K12 Fetal Development

From Embryology

Fetal Development

After week 8 the embryonic period of human development ends and the fetal period begins and continues through to birth (weeks 9 to 38). This is also called the second and third trimester (3 months) of development.

From now on we call the baby a fetus.

<html5media height="480" width="400">File:fetal growth.mp4</html5media> This time is about continued organ development, but the most obvious feature is the growth in overall size and weight of the fetus.

The fetus size is measured during this period by the distance beween "crown to rump" (top of the head to bottom) this is because the fetus is initialy bent into a tight "C" shape and slowly straightens as it grows in length.

At week 9 half the fetus oveall size is its head, but by 12 weeks the body size has doubled. In the 12 week ultrasound below you can see the fetus has also begun to make body movements.

Another measure to guess fetal age of increase in size are the long bones (in the limbs) and head diameter. These are usually measured by special sound waves (ultrasound) through the wall of the mothers tummy.

  • Fetus begins making urine during this period
  • Male and female fetus begin by looking the same but slowly over time look different on the outside
  • Limbs may move around during this period (kicking or elbows can be felt)

K12 Links: Start Here | Week 1 | Week 2 | Week 3 | Week 4 | Week 5 to 8 | Arms and Legs | Heart | Fetus | Brain Growth | Eyes and Ears | Animal Development Times | Humans and Animal Embryology | Comparative Embryology | Thalidomide

Words Used

brain- the thing inside your head that allows you to think, talk, see, hear and move. Even though it appears in the embryo very early, it is not fully made until many years after you are born. It is protected by the skull (not yet there).

bone - the skeleton of the body. This gives your body a shape so that you are not a blob lying on the ground.

embryo - the name given to the baby during the early time of growth.

heart - the thing in your chest that pumps blood around your body.

limb buds - these are the early arms and legs of the embryo. At this time they look like paddles either side ou the embryo.

liver - this is below the heart and has an important role in blood and later for digesting food. It is an organ that works as part of the digestive system (stomach....) and part of the blood system (heart, blood vessels...).

muscle - part of the body that moves the skeleton and allows you to stand up. There are two other types of muscle we do not control, the heart and muscle in our digestive system.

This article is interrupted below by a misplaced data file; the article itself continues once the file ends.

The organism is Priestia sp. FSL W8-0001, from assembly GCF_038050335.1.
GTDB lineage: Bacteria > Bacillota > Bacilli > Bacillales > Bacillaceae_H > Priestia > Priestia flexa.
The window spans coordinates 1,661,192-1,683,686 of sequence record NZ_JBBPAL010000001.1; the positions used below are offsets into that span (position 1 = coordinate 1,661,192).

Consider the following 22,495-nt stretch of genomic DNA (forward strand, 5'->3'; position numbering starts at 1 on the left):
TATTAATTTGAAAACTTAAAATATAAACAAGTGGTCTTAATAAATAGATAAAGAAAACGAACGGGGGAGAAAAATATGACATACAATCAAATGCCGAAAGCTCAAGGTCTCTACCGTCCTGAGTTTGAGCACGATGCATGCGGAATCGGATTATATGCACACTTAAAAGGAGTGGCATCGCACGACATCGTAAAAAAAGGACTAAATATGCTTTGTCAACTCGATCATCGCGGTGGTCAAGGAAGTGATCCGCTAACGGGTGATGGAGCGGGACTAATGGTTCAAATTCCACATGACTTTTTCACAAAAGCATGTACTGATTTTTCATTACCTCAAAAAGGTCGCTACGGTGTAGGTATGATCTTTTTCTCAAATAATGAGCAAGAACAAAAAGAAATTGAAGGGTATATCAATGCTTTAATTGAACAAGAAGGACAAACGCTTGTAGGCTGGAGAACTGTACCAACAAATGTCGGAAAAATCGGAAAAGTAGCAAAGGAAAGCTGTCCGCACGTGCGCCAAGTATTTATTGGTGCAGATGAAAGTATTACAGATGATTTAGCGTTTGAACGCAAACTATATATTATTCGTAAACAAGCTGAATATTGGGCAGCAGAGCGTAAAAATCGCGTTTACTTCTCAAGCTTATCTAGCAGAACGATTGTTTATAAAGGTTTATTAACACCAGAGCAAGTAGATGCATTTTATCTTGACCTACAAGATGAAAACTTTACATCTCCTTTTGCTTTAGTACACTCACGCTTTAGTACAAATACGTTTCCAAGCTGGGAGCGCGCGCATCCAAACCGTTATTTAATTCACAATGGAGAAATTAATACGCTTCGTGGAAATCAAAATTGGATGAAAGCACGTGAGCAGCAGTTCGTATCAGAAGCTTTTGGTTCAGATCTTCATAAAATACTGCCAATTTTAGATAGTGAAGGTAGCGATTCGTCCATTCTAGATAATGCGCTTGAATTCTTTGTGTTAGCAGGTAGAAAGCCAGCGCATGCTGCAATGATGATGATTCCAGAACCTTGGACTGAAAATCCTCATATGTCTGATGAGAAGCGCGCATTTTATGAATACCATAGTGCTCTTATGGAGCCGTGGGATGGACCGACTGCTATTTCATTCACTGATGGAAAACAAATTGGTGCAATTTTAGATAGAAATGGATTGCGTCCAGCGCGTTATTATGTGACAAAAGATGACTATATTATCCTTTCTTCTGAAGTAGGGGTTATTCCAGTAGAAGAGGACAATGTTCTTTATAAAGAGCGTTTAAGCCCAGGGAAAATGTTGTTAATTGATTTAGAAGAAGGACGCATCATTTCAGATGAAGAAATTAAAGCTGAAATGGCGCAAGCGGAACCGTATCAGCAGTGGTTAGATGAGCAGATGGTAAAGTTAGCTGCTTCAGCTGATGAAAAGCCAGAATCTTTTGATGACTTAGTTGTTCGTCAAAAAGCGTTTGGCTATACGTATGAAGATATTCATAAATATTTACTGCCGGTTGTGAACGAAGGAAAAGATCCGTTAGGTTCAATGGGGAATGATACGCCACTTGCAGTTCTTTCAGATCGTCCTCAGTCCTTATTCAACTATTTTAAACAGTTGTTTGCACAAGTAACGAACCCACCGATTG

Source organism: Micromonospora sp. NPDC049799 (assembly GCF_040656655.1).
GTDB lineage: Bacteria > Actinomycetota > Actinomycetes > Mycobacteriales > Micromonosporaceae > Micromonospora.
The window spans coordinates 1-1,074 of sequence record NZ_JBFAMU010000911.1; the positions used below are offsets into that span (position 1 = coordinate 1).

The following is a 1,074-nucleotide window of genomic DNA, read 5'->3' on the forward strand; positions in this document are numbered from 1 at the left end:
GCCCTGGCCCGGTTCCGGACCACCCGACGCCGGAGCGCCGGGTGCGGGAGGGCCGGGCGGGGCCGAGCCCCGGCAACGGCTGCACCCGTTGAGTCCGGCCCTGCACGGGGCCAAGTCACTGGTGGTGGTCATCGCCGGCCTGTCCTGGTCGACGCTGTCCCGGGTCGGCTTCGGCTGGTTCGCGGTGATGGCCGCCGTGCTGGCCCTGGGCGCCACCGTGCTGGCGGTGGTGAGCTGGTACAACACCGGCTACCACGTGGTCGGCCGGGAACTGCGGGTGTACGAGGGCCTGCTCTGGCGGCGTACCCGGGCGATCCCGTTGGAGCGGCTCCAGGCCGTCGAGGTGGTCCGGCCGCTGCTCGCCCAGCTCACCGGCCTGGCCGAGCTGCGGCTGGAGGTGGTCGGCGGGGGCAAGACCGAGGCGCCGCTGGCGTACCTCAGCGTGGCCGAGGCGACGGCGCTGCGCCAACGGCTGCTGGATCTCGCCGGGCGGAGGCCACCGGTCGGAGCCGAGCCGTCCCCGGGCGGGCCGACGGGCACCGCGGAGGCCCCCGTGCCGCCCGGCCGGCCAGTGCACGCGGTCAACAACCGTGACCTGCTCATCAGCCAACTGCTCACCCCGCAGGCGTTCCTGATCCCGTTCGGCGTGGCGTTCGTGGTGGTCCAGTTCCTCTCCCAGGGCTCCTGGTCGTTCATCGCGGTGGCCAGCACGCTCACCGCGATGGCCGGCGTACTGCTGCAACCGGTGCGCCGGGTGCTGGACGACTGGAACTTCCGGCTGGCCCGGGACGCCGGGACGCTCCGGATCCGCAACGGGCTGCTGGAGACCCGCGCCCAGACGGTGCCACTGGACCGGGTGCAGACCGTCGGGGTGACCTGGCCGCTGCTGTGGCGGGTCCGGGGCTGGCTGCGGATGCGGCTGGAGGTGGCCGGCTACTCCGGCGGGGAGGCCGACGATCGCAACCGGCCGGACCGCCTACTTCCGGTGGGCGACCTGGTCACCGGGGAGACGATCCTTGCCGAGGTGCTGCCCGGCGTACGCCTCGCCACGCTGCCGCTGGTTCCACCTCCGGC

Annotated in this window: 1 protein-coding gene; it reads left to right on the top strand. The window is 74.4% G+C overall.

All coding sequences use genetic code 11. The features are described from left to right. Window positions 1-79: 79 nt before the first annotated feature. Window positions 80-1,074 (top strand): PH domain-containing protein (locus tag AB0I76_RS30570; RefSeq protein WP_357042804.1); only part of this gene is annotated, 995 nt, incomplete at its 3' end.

organ - this is a name given to the different parts of our body doing different jobs. It saves you writing a long list: brain, spinal cord, heart, liver, eye, ear, nose.........

placenta - the thing that provides support for the embryo growth through the placenta. It connects the embryo with the mother. It carries food and oxygen to the embryo and takes waste and carbon dioxide from the embryo.

special sensory - name given to parts of the eye, ear and nose.

spinal cord - part of the brain like a long rope running down your back. The spinal cord does what the brain tells it and allows you to move your muscles. The spinal cord is also the way you can to feel things with your skin (touch, hot, cold). It acts like a telephone cable passing messages from the brain to the body and from the body to the brain. If the spinal cord is damaged you cannot move your body.

trimester - dividing a time into three parts. Because humans take 9 months to develop each trimester (first, second, third) is 3 months.

uterus- the space within the mother where the embryo grows. It also grows when the embryo does and has lots of blood to feed the embryo and strong muscles in its walls for birth.

Teachers Note

Lengths and weights are metric (cm and grams).

Try and get a ruler and show how over time the size of the baby increases, draw lines the length of the baby at different times.

You can also do this with the fetal weights, either get items that correspond to the graph weights at different times or a small grocery tin and keep adding to show the weight increase.

Cite this page: Hill, M.A. (2024, May 18) Embryology K12 Fetal Development. Retrieved from https://embryology.med.unsw.edu.au/embryology/index.php/K12_Fetal_Development

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© Dr Mark Hill 2024, UNSW Embryology ISBN: 978 0 7334 2609 4 - UNSW CRICOS Provider Code No. 00098G